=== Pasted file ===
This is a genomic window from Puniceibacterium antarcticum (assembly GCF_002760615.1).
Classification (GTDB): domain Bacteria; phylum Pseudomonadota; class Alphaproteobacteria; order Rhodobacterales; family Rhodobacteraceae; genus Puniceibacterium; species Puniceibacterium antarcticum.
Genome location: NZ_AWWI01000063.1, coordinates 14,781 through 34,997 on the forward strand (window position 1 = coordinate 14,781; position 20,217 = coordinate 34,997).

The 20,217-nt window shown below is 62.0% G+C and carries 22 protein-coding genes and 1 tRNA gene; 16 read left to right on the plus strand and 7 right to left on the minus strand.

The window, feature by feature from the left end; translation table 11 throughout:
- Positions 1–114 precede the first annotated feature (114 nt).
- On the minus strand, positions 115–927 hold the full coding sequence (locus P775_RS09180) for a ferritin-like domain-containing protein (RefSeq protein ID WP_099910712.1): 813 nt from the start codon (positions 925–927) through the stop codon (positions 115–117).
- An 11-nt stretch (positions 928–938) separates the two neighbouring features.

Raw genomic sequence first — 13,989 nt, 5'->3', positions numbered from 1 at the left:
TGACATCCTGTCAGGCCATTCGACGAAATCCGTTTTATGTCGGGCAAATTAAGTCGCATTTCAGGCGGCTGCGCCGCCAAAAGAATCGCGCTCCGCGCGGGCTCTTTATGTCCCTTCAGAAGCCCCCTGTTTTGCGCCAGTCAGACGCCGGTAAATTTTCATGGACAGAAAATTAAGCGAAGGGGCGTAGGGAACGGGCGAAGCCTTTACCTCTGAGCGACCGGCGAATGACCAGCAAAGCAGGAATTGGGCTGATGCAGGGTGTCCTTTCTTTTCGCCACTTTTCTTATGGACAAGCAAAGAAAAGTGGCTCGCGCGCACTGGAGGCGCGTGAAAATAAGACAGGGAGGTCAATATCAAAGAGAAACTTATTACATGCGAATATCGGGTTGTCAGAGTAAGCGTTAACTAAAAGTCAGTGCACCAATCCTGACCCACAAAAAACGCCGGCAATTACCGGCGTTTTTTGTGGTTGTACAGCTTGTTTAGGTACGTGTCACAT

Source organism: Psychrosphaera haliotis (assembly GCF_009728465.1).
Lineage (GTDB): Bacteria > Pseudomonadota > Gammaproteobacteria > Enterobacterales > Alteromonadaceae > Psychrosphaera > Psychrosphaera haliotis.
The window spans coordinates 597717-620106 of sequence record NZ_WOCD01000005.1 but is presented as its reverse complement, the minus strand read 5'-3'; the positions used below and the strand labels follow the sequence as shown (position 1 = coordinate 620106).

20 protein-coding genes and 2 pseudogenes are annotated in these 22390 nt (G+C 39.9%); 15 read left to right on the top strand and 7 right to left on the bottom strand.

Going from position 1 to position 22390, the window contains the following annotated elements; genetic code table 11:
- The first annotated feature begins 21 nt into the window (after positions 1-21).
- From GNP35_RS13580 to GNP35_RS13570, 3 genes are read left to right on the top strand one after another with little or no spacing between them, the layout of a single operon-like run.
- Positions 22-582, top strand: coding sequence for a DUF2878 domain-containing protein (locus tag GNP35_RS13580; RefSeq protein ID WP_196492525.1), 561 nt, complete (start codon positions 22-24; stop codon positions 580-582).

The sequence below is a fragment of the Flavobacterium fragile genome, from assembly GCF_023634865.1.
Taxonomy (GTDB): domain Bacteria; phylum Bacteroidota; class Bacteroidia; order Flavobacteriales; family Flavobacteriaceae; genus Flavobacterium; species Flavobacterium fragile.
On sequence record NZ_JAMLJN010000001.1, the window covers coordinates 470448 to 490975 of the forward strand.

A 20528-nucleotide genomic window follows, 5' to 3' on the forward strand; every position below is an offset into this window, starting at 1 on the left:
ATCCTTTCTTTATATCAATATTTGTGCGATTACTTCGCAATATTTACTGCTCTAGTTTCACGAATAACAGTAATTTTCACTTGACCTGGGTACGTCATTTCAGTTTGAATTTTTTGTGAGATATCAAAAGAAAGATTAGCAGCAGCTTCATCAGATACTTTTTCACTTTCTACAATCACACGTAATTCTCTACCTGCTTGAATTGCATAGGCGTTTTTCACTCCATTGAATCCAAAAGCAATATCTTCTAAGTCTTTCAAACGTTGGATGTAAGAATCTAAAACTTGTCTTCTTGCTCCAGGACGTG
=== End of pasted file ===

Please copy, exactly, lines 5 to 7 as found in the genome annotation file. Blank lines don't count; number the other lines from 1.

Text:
The window, feature by feature from the left end; translation table 11 throughout:
- Positions 1–114 precede the first annotated feature (114 nt).
- On the minus strand, positions 115–927 hold the full coding sequence (locus P775_RS09180) for a ferritin-like domain-containing protein (RefSeq protein ID WP_099910712.1): 813 nt from the start codon (positions 925–927) through the stop codon (positions 115–117).